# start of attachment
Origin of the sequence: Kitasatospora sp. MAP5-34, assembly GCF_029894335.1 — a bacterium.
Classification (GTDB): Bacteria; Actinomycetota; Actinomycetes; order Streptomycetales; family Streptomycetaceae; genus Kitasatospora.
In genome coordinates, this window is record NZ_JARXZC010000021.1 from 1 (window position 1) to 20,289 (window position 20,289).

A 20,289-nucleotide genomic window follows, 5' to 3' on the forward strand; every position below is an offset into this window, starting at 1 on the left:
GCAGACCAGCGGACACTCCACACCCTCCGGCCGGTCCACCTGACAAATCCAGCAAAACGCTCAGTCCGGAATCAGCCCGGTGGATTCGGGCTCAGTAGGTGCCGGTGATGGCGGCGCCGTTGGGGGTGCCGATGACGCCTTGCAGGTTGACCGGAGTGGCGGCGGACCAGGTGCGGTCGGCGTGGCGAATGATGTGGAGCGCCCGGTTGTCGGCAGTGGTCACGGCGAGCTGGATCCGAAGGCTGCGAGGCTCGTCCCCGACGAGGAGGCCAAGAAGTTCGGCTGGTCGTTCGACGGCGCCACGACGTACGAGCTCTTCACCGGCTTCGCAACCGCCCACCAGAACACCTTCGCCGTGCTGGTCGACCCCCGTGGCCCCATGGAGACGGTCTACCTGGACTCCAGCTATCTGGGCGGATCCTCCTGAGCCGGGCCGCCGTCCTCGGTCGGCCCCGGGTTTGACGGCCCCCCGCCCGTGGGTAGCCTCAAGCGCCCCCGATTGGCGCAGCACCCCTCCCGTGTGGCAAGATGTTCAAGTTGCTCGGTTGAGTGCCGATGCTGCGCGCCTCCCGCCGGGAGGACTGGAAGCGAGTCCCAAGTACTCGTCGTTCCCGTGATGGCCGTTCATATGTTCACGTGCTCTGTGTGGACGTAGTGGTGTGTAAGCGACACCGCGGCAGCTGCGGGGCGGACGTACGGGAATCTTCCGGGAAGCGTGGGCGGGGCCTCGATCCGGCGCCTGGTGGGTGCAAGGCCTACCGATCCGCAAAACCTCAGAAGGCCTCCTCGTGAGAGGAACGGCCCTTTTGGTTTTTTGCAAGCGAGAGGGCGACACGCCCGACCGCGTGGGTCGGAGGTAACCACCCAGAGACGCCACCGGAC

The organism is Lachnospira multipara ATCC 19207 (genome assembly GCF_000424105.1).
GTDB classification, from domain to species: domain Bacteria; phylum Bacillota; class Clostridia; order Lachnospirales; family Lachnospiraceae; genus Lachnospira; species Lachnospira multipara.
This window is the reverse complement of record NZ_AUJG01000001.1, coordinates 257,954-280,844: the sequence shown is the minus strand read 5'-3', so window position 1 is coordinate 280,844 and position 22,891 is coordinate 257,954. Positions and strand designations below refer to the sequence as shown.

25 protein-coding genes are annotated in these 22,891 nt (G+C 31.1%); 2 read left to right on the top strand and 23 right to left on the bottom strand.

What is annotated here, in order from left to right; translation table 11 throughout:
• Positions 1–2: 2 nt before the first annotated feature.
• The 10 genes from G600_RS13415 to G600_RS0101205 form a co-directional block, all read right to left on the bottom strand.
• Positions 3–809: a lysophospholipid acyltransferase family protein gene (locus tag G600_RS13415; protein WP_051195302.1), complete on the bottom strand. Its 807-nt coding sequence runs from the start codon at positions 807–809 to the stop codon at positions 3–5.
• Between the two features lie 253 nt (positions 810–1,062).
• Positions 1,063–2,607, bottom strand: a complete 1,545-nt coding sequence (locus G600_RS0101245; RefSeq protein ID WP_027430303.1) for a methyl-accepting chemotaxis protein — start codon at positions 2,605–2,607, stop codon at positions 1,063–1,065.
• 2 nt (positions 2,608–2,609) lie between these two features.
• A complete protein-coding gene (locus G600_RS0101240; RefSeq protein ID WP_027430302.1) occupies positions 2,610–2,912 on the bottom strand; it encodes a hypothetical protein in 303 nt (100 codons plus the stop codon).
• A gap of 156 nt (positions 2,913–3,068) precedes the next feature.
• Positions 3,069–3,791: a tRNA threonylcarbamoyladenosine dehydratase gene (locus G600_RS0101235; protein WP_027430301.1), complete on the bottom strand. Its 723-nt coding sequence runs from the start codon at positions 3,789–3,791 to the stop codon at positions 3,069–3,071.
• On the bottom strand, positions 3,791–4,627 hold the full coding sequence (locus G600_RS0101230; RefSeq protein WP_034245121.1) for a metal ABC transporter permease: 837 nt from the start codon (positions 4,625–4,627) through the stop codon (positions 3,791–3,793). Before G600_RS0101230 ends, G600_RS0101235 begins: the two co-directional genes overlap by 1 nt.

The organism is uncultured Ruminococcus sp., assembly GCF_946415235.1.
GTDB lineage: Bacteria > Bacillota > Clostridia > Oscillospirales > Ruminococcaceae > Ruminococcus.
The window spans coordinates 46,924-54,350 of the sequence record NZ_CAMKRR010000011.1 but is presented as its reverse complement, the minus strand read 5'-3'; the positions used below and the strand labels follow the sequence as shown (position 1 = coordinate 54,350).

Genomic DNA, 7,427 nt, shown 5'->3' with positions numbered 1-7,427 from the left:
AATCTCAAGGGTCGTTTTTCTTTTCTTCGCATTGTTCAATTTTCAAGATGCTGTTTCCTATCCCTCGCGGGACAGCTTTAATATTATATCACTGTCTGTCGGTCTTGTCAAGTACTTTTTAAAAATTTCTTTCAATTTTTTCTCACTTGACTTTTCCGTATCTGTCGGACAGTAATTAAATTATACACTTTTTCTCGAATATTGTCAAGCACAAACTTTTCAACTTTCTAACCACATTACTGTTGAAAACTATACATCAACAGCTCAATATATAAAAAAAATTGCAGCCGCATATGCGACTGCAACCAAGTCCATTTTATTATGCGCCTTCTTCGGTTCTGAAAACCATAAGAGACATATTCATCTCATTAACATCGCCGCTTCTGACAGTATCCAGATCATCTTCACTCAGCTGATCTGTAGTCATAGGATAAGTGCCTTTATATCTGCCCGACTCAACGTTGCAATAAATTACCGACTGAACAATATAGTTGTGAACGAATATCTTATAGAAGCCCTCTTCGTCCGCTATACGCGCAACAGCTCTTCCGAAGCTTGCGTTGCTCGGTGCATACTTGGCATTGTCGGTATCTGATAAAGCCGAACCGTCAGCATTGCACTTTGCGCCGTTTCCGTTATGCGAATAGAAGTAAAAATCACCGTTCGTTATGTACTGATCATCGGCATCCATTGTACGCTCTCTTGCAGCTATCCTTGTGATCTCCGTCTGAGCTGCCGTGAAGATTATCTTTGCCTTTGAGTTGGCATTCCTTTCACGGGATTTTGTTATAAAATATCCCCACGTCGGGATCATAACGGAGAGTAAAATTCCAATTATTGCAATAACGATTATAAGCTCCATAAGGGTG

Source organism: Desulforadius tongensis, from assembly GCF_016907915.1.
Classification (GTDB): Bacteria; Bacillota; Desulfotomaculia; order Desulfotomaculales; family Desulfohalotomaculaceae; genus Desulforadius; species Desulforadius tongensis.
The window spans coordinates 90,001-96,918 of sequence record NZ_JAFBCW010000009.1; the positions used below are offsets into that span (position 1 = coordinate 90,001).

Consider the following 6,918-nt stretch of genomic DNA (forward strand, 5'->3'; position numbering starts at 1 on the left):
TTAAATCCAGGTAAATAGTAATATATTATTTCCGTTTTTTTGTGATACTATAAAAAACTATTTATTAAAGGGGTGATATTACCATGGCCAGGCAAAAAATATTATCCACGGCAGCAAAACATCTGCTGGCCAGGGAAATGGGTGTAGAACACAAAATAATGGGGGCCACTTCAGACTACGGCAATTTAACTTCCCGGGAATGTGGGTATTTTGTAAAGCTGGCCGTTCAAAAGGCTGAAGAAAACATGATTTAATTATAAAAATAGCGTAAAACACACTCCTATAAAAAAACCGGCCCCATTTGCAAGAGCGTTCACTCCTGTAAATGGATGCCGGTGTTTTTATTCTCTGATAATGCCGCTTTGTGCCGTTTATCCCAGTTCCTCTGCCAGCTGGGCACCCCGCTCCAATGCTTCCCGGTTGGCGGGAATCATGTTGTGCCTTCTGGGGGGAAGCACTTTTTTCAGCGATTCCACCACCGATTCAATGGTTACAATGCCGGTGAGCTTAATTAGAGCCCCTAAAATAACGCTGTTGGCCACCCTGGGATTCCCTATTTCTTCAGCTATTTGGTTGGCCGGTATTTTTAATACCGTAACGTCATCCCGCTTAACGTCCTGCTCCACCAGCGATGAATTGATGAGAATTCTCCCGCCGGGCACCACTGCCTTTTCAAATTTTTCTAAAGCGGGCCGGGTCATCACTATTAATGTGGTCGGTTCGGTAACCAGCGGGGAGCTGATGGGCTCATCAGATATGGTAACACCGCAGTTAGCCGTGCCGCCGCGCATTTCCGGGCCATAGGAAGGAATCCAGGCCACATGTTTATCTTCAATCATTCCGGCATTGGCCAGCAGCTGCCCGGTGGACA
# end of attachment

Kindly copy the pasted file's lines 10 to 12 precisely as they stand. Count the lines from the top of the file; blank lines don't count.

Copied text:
What is annotated here, in order from left to right; translation table 11 throughout:
• Positions 1–2: 2 nt before the first annotated feature.
• The 10 genes from G600_RS13415 to G600_RS0101205 form a co-directional block, all read right to left on the bottom strand.